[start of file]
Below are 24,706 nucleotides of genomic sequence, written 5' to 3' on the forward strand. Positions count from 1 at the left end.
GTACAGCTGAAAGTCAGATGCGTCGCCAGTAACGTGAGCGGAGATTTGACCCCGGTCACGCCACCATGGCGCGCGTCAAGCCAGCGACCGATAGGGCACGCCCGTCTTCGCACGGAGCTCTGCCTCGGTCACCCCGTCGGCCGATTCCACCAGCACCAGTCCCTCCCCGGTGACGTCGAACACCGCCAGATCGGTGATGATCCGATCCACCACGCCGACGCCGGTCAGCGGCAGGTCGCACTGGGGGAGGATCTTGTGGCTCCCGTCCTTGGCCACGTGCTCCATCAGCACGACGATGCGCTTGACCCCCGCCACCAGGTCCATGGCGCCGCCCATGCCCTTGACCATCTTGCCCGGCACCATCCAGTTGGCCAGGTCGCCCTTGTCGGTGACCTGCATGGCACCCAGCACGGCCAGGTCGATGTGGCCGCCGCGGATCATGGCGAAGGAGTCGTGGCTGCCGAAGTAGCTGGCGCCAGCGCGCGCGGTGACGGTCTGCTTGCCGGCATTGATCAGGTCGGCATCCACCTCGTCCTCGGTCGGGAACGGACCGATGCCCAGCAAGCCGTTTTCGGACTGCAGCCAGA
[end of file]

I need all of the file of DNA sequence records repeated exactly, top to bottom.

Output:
Below are 24,706 nucleotides of genomic sequence, written 5' to 3' on the forward strand. Positions count from 1 at the left end.
GTACAGCTGAAAGTCAGATGCGTCGCCAGTAACGTGAGCGGAGATTTGACCCCGGTCACGCCACCATGGCGCGCGTCAAGCCAGCGACCGATAGGGCACGCCCGTCTTCGCACGGAGCTCTGCCTCGGTCACCCCGTCGGCCGATTCCACCAGCACCAGTCCCTCCCCGGTGACGTCGAACACCGCCAGATCGGTGATGATCCGATCCACCACGCCGACGCCGGTCAGCGGCAGGTCGCACTGGGGGAGGATCTTGTGGCTCCCGTCCTTGGCCACGTGCTCCATCAGCACGACGATGCGCTTGACCCCCGCCACCAGGTCCATGGCGCCGCCCATGCCCTTGACCATCTTGCCCGGCACCATCCAGTTGGCCAGGTCGCCCTTGTCGGTGACCTGCATGGCACCCAGCACGGCCAGGTCGATGTGGCCGCCGCGGATCATGGCGAAGGAGTCGTGGCTGCCGAAGTAGCTGGCGCCAGCGCGCGCGGTGACGGTCTGCTTGCCGGCATTGATCAGGTCGGCATCCACCTCGTCCTCGGTCGGGAACGGACCGATGCCCAGCAAGCCGTTTTCGGACTGCAGCCAGA